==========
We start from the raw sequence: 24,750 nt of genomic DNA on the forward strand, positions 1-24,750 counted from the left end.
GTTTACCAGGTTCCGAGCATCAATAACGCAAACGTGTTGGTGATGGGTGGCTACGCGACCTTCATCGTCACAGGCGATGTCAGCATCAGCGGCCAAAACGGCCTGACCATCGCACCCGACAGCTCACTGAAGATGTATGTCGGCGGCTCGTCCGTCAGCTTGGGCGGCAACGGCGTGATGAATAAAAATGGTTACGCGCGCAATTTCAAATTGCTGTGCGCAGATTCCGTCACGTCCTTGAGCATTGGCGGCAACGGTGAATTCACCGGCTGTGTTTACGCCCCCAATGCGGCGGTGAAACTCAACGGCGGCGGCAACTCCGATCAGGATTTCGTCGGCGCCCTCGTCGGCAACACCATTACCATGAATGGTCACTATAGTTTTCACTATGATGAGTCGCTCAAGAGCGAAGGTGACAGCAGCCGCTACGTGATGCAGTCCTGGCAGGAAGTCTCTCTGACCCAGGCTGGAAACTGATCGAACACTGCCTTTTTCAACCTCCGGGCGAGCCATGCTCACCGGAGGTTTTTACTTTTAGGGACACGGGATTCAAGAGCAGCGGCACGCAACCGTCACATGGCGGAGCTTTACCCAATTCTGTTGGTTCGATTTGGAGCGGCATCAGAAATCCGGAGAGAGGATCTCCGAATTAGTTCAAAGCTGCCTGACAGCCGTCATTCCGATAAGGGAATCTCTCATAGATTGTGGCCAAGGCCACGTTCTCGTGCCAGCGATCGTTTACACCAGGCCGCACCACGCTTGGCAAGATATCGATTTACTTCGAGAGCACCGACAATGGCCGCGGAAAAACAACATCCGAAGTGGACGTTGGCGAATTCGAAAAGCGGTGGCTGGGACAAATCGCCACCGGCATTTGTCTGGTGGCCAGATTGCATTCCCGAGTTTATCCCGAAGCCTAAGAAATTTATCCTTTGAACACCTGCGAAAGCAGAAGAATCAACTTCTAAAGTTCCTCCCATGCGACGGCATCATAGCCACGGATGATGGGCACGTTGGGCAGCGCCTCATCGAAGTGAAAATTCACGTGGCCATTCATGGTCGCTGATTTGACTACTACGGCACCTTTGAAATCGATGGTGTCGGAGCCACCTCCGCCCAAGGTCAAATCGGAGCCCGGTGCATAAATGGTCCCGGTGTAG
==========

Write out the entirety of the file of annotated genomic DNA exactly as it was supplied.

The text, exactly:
We start from the raw sequence: 24,750 nt of genomic DNA on the forward strand, positions 1-24,750 counted from the left end.
GTTTACCAGGTTCCGAGCATCAATAACGCAAACGTGTTGGTGATGGGTGGCTACGCGACCTTCATCGTCACAGGCGATGTCAGCATCAGCGGCCAAAACGGCCTGACCATCGCACCCGACAGCTCACTGAAGATGTATGTCGGCGGCTCGTCCGTCAGCTTGGGCGGCAACGGCGTGATGAATAAAAATGGTTACGCGCGCAATTTCAAATTGCTGTGCGCAGATTCCGTCACGTCCTTGAGCATTGGCGGCAACGGTGAATTCACCGGCTGTGTTTACGCCCCCAATGCGGCGGTGAAACTCAACGGCGGCGGCAACTCCGATCAGGATTTCGTCGGCGCCCTCGTCGGCAACACCATTACCATGAATGGTCACTATAGTTTTCACTATGATGAGTCGCTCAAGAGCGAAGGTGACAGCAGCCGCTACGTGATGCAGTCCTGGCAGGAAGTCTCTCTGACCCAGGCTGGAAACTGATCGAACACTGCCTTTTTCAACCTCCGGGCGAGCCATGCTCACCGGAGGTTTTTACTTTTAGGGACACGGGATTCAAGAGCAGCGGCACGCAACCGTCACATGGCGGAGCTTTACCCAATTCTGTTGGTTCGATTTGGAGCGGCATCAGAAATCCGGAGAGAGGATCTCCGAATTAGTTCAAAGCTGCCTGACAGCCGTCATTCCGATAAGGGAATCTCTCATAGATTGTGGCCAAGGCCACGTTCTCGTGCCAGCGATCGTTTACACCAGGCCGCACCACGCTTGGCAAGATATCGATTTACTTCGAGAGCACCGACAATGGCCGCGGAAAAACAACATCCGAAGTGGACGTTGGCGAATTCGAAAAGCGGTGGCTGGGACAAATCGCCACCGGCATTTGTCTGGTGGCCAGATTGCATTCCCGAGTTTATCCCGAAGCCTAAGAAATTTATCCTTTGAACACCTGCGAAAGCAGAAGAATCAACTTCTAAAGTTCCTCCCATGCGACGGCATCATAGCCACGGATGATGGGCACGTTGGGCAGCGCCTCATCGAAGTGAAAATTCACGTGGCCATTCATGGTCGCTGATTTGACTACTACGGCACCTTTGAAATCGATGGTGTCGGAGCCACCTCCGCCCAAGGTCAAATCGGAGCCCGGTGCATAAATGGTCCCGGTGTAG